I just finished reading a fascinating book about the 1961 space race between the United States and the Soviet Union to put the first man into space. The book Beyond by Stephen Walker drills into the challenges that were being faced and overcome to achieve this goal first for national pride and more.
One anecdote that struck me was how the Russian project leader Korolev had to overcome the fear of making mistakes and the natural tendency to hide them in an authoritarian system. So much was new and had never been done before, but if you weren’t honest to the team, failure was inevitable. In this particular instance an engineer made a mistake that caused a fire and admitted it to Korolev even though the consequences could have been severe. Korolev made a point of giving the engineer on the project a gold watch in front of all of his co-workers. This totally changed the dynamic in that group to much success.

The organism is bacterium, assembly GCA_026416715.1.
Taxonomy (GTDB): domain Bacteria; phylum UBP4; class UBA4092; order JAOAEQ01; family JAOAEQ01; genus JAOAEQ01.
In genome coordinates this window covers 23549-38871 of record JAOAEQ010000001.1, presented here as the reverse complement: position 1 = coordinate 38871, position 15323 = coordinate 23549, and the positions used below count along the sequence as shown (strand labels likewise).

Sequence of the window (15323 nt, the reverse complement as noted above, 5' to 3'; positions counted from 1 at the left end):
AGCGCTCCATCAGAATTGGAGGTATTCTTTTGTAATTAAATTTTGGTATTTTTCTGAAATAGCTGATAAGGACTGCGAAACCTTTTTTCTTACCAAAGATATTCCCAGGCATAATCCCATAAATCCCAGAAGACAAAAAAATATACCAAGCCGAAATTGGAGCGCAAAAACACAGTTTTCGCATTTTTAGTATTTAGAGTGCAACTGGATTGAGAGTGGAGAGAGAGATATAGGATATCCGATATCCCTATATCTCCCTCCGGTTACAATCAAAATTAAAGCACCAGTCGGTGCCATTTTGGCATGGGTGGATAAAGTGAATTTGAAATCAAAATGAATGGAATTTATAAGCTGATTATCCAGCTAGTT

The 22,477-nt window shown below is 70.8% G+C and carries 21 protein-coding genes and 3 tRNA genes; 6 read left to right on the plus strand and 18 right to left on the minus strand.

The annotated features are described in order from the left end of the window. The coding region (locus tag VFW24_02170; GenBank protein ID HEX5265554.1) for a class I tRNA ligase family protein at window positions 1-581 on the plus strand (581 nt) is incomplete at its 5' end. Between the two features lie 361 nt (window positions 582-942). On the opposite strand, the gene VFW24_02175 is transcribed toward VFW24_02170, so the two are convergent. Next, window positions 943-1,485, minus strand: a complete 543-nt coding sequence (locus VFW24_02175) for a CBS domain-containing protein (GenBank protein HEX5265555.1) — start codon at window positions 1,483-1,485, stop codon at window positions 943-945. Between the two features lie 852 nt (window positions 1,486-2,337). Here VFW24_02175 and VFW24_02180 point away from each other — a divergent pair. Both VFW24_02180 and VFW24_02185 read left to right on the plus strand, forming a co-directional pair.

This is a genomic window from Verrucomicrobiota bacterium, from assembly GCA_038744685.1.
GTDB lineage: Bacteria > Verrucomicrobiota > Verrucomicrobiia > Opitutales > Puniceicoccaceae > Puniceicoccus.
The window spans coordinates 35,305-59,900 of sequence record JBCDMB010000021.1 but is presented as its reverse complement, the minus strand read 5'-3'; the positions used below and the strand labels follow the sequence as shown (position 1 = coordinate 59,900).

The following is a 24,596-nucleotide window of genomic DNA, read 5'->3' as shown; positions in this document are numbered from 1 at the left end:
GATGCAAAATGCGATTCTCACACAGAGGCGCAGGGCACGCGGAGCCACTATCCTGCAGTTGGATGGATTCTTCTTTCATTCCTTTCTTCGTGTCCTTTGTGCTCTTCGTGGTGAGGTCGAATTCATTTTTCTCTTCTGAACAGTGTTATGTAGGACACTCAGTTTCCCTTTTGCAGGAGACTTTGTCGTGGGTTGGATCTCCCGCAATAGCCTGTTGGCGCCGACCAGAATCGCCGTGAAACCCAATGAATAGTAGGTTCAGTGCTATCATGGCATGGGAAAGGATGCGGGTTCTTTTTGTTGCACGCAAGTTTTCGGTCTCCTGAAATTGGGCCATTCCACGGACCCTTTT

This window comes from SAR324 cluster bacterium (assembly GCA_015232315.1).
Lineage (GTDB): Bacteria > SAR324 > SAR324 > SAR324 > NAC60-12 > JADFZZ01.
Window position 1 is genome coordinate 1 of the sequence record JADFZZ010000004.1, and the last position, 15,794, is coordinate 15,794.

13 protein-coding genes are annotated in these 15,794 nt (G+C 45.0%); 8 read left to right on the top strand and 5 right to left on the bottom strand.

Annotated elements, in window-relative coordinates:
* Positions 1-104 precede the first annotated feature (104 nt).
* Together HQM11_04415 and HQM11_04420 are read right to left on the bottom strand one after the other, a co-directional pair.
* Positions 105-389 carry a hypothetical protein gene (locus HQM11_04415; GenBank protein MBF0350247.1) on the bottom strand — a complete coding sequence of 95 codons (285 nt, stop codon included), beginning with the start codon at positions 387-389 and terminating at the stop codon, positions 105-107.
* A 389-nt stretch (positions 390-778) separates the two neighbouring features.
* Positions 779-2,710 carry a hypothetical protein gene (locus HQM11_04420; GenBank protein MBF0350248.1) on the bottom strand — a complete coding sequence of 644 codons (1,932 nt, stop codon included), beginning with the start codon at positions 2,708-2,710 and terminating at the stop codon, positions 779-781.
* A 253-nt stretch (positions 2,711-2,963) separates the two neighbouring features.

Over the years I would tell the leaders I worked with and coached that part of their job was being approachable. Folks on their teams needed to be comfortable in giving them bad news quickly so issues could be addressed and resolved.
I am curious now in this past year of the zoom meeting what steps people took in this virtual world to make themselves approachable, especially after the meeting ended. What was your virtual OPEN DOOR policy and how well did it work?
I would appreciate your comments either below or email to firstname.lastname@example.org